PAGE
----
“Ask a Priest: Can We Just Open the Bible and Find the Right Answers?”

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Q: Is it OK for us to do “reading at random” with the Bible? It has been a practice of a certain community whenever they are facing a problem. They would pick a passage from the Bible at random to see how God was guiding them. The procedure is this: Pray to God first, stating your problem or current situation that needs to be answered, and then, without opening your eyes, you will start moving your hands to the Bible freely and open the page, stopping your finger at some point. Then you open your eyes and read that verse. The verse might answer directly or indirectly the problem. They have been doing this since for a long time. It seems a harmless practice, and it was never reprimanded by any of the clergy. But I have read somewhere that God never promised us that he would answer in this way. Is this use of the Bible universally accepted in our Catholic Church? Would this fall into a sin? — J.A.

Answered by Fr. Edward McIlmail, LC

A: What you describe can be called bibliomancy.

There’s nothing wrong with turning to the Bible for guidance. But the Bible isn’t a simple manual of moral theology.

It’s a very complex collection of books that needs to be read within the light of Sacred Tradition. Passages from the Bible need to be understood in their proper context.

Asking for God’s guidance and then looking at the first biblical passage that comes along could border on presumption. It’s as though we assume God will give us an instant answer to our problem or question.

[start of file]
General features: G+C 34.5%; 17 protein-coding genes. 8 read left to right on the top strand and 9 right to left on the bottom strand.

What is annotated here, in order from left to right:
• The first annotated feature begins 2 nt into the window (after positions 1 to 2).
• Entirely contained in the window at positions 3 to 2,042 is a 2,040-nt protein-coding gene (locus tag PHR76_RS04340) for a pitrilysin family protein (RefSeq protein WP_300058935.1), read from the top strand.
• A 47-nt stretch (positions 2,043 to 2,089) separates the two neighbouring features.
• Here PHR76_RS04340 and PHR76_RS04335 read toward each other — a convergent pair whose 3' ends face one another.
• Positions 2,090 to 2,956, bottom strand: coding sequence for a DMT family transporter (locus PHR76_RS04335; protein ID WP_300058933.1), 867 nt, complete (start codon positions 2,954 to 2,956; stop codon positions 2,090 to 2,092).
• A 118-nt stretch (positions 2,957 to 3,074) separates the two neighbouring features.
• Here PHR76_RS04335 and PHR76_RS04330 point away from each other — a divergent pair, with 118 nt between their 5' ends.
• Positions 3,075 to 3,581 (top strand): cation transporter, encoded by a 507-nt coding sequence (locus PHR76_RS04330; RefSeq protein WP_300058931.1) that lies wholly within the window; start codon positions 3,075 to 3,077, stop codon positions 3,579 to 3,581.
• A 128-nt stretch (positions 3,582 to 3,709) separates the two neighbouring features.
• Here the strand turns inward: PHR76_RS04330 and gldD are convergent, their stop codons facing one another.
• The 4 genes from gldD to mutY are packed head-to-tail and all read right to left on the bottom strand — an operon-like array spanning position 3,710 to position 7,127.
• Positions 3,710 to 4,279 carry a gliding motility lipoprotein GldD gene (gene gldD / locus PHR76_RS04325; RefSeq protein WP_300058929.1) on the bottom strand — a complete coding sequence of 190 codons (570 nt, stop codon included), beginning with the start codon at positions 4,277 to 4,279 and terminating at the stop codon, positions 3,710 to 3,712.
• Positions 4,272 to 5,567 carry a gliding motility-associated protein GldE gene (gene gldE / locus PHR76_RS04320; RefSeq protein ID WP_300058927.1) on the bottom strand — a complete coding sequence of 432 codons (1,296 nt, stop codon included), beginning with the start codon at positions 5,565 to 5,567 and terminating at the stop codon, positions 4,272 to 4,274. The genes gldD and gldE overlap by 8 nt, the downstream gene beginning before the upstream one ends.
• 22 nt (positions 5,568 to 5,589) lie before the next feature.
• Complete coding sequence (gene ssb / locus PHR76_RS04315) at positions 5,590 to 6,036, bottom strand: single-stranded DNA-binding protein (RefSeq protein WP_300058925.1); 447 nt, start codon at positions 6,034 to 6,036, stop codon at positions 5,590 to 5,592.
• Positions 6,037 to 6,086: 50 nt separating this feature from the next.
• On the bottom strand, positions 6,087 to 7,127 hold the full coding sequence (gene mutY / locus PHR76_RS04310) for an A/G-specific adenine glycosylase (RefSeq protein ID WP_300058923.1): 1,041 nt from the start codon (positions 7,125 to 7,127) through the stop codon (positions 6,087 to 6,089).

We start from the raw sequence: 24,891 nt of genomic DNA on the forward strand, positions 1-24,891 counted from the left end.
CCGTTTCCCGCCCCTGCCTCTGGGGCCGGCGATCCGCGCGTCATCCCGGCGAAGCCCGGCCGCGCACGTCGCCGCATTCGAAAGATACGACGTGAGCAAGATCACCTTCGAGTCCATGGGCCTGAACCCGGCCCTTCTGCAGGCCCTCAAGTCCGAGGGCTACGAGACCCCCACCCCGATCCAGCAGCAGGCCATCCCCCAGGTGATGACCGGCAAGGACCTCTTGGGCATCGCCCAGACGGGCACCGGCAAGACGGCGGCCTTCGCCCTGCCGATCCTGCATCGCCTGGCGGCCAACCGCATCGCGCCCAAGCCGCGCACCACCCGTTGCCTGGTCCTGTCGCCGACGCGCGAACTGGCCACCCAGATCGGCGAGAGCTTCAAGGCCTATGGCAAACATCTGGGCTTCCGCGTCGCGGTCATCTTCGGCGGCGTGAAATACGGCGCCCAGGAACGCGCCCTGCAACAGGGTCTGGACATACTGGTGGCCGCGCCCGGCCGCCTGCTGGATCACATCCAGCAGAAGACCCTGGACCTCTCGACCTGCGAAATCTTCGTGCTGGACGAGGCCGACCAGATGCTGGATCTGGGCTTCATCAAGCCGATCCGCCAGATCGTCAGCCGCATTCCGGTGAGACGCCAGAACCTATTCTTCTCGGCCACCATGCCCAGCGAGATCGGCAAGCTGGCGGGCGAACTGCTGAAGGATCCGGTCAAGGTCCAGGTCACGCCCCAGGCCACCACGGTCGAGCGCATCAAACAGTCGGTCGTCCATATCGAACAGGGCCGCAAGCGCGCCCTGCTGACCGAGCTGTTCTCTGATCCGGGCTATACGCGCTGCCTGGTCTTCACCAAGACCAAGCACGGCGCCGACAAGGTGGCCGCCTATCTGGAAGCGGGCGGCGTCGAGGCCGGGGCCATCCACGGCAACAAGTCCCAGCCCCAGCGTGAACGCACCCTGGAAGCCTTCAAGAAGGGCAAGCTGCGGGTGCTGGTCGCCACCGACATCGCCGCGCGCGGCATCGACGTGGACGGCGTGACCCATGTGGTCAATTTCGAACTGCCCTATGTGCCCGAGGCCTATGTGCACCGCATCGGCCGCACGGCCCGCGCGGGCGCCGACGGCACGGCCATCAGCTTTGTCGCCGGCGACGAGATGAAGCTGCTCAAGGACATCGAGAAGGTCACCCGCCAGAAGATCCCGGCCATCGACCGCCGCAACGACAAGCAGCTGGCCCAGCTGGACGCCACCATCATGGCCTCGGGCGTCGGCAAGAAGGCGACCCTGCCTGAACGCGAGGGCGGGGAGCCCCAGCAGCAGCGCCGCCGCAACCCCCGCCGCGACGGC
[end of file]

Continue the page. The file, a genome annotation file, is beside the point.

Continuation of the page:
God doesn’t always work like that. He’s not a vending machine that pops out answers on demand.

You might find an earlier posting helpful: https://rcspirituality.org/ask_a_priest/ask-priest-ok-use-bible-divine-future/.

Big decisions require prudence. No. 1806 of the Catechism calls prudencethe virtue that disposes practical reason to discern our true good in every circumstance and to choose the right means of achieving it.”

One practical method would be to list the pros and cons of the various options, give a numerical weight (such as 1 to 10) to each pro and con, and then add up the numbers and see which side seems to carry more weight.

Then take all this to prayer. “Holy Spirit, it seems as though X is what we should choose. Is this the way you want us to go?” (Never to be considered is an intrinsically evil act.)

Suffice it to say that we need to approach God humbly in prayer when we have a petition. He has his time and place and way of answering. But how he does that can be unexpected. So we need to be patient and docile.

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